By MARGARET L. WILLIS
Baseball and softball teams are vying for the limited number of fields in
The need for additional ball fields was all too apparent Tuesday, when two
separate groups approached the Chesterton Park Board hoping to gain access to
the 5th Street and Porter Ave. field, which is already in use by two other
Joe Gonazales, representing Liberty Rec Softball, sought permission to use
the baseball field at 5th St. and Porter Ave. for softball practices for his
10-11 and 12 year-old Majors teams.
Gonzales and Dave Musgrave, who made a similar request for the same field on
behalf of the 14 year-old Duneland Flyers baseball team, were told that the
organizations that the Chesterton organizations that have already made
arrangements would take precedence.
Board members urged both Gonzales and Musgrave to make contact with the
Duneland Diamonds organization and try to “work it out” with them. If there
are practice slots available, then there are; if not, board president Vincent
Emanuele urged them to make contact with the Duneland School Corporation
about the possibility of using the Westchester Middle School baseball field.
That field previously served as the varsity field Emanuele noted, but is
seeing little use now.
The Duneland Diamonds baseball club has had an agreement with the Park
Department, going back years, which includes their extensive maintenance work
at the field. They and the adult league that uses the field on Sundays, made
arrangements with the Park Board in January.
Plans for Parks
At least one local resident has responded in a big way to the urgings by the
Chesterton Park board for more public participation.
Jenny Orsburn attended Tuesday’s Park Board meeting with a prepared letter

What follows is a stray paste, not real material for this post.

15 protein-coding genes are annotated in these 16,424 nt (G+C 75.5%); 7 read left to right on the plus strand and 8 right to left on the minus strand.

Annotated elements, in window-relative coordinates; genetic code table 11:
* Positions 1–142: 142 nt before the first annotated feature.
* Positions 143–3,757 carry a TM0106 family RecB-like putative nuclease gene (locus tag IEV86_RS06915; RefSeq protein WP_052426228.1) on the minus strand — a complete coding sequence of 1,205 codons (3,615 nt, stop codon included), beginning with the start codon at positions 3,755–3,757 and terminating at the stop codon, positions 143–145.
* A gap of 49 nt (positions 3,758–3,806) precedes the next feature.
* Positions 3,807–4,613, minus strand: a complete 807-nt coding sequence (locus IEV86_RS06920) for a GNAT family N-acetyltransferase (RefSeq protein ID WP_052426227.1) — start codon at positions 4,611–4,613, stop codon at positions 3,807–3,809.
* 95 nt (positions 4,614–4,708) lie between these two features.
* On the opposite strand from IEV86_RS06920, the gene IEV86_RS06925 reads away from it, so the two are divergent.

outlining her ideas, which she hopes are incorporated into the five year
master plan now under development for the Park Department.
Orsburn told the board she is a fourth generation Chesterton resident, as
well as a program specialist with the Department of Natural Resources,
working on grant programs for the Lake Michigan Coastal Program.
Orsburn’s recommendations include a complete playground equipment safety and
maintenance audit, and removal of all unsafe equipment. Also, interpretive
projects and increased ADA compliance. Like the park board, Orsburn would
like to see an active volunteer program, supported by the park department and
With the new soccer fields and ball fields for locally organized sports
programs in place and a new skate park on the horizon, Orsburn said the next
necessary steps are general park improvements, play equipment improvements
and alternative recreational opportunities, such as passive recreational park
land consisting of natural features like wetlands, floodplains and wildlife
Orsburn said she is willing to volunteer her time in any way needed,
especially in Dogwood Park and any natural area efforts.
The potential of Coffee Creek Park is an untapped resource, she said, citing
the easy access to downtown
Orsburn told the board that the changing community requires the parks be
taken to a “new level.”
Westwood Tot Lot
Tim Sanders, a resident of Westwood Subdivision, was gladdened to hear of the
Park Board’s plans to install a tot lot in his subdivision.
The equipment has been purchased, parks superintendent Bruce Mathias, said
and as soon as the weather permits, that park, Golf View and Coffee Creek
Park are all slated for new playground equipment.
Also “on our radar” are Friendship Land and Dogwood Parks’ playground areas,
said park board member Roy Flaherty.
Playground equipment that meets industry safety standards is “extremely
expensive,” he noted. However, the board has a goal of having every park
units’ playground equipment updated within the next five years. “We recognize
the need,” he said.
The board recently assigned themselves each a couple parks to keep tabs and
take public input on. Orsburn said she contacted Emanuele about garbage in
Dogwood with immediate success.
Sanders and Orsburn were a welcome sight, board members agreed. “You know
your neighborhood, you can organize your neighbors,” Flaherty said.
Knowing what needs to be done and organizing community activity to accomplish
it are two very different things. “The hard part is getting the bodies here,”